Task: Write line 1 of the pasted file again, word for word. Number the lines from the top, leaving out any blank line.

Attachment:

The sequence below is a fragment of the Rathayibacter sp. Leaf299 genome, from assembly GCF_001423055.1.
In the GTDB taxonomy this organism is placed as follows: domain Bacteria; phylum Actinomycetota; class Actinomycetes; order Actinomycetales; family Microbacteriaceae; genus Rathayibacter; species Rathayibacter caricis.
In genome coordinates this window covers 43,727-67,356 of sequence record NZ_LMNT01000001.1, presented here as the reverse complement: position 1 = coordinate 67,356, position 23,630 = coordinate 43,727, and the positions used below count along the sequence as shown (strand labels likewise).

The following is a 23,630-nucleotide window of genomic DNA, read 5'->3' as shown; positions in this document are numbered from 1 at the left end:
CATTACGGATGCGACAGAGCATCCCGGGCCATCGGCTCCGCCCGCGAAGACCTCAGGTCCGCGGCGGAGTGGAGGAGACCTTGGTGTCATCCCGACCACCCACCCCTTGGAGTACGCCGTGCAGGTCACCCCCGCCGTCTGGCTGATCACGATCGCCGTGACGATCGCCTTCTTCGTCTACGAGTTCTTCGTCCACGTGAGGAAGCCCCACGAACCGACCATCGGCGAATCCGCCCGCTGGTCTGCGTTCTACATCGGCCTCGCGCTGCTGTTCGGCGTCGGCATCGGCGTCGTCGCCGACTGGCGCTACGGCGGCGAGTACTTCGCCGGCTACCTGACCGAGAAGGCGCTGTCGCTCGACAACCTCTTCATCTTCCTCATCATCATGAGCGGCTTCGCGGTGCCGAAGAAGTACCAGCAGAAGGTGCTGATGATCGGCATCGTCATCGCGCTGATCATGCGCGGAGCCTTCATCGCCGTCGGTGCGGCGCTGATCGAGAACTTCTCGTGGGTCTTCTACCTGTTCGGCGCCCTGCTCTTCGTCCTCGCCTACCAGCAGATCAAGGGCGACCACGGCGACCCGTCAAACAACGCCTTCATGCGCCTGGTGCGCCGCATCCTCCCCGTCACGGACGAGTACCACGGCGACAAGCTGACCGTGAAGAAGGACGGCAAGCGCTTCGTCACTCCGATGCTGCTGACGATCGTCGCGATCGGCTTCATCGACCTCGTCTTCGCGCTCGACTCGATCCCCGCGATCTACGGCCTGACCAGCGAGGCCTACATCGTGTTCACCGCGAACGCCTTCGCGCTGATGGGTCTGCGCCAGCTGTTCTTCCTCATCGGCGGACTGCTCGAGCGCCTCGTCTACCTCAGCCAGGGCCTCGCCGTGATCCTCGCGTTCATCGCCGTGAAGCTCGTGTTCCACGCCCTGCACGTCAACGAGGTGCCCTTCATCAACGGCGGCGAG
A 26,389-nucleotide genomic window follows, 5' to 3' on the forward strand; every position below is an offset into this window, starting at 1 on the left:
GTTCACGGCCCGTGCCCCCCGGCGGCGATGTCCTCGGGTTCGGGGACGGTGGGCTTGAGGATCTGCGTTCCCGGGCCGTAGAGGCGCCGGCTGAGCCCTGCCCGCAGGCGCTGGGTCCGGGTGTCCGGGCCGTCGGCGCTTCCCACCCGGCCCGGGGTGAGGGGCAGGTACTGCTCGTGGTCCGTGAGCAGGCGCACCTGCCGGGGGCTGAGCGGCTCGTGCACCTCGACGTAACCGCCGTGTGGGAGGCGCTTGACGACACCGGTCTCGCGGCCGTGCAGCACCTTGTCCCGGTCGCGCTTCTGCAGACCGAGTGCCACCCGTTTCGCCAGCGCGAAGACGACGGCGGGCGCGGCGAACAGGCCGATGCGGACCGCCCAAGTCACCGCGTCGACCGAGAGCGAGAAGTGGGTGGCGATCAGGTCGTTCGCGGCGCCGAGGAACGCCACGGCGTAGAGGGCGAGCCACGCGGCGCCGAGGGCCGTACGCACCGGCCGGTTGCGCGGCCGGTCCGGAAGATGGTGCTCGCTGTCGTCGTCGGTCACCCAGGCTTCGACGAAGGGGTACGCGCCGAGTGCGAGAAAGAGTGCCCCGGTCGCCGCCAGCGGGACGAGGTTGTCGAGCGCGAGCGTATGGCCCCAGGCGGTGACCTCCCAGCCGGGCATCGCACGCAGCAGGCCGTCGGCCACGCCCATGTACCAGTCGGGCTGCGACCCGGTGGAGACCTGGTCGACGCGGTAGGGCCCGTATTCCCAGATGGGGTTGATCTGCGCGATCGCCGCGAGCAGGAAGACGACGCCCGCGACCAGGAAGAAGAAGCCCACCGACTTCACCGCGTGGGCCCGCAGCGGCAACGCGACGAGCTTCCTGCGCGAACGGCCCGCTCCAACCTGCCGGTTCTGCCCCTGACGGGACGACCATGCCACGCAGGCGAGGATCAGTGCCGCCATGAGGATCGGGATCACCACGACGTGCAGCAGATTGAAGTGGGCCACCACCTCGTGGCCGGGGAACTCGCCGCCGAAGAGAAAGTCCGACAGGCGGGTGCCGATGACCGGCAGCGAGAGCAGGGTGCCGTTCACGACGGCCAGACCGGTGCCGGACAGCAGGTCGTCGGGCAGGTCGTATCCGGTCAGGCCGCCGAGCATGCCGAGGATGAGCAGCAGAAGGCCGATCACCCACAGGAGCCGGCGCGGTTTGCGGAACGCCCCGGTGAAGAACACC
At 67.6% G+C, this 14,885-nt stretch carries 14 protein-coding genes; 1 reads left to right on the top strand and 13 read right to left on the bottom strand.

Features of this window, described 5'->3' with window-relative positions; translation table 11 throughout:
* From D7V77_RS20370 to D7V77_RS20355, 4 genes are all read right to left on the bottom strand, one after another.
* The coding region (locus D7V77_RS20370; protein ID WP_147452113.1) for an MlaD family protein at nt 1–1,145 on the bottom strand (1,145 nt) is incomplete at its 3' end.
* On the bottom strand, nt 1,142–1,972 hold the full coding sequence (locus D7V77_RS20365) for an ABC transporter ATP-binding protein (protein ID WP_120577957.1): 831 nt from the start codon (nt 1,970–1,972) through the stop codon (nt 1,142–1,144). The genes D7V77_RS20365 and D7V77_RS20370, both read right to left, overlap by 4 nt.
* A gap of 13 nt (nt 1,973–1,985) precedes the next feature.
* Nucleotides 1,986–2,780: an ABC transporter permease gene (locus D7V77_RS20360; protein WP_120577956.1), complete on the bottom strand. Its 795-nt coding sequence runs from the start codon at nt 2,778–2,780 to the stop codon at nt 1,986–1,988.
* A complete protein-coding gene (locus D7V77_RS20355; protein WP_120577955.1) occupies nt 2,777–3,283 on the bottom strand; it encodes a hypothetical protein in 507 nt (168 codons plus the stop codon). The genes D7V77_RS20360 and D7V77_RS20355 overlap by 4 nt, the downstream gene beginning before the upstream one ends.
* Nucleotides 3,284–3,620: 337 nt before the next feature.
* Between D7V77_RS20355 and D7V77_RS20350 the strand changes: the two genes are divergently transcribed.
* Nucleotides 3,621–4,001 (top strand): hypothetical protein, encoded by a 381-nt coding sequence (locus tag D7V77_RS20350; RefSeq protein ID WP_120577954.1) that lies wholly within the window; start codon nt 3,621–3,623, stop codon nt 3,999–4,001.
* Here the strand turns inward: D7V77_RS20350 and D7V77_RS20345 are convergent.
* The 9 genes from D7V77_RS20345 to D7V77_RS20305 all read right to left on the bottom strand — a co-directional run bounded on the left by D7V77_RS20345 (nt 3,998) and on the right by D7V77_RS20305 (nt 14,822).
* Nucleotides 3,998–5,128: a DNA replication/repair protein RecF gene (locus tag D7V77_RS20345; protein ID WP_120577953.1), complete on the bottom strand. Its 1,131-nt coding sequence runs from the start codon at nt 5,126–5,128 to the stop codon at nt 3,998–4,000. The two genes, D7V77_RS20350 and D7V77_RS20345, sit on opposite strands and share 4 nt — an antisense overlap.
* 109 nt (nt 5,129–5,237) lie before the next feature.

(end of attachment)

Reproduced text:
The sequence below is a fragment of the Rathayibacter sp. Leaf299 genome, from assembly GCF_001423055.1.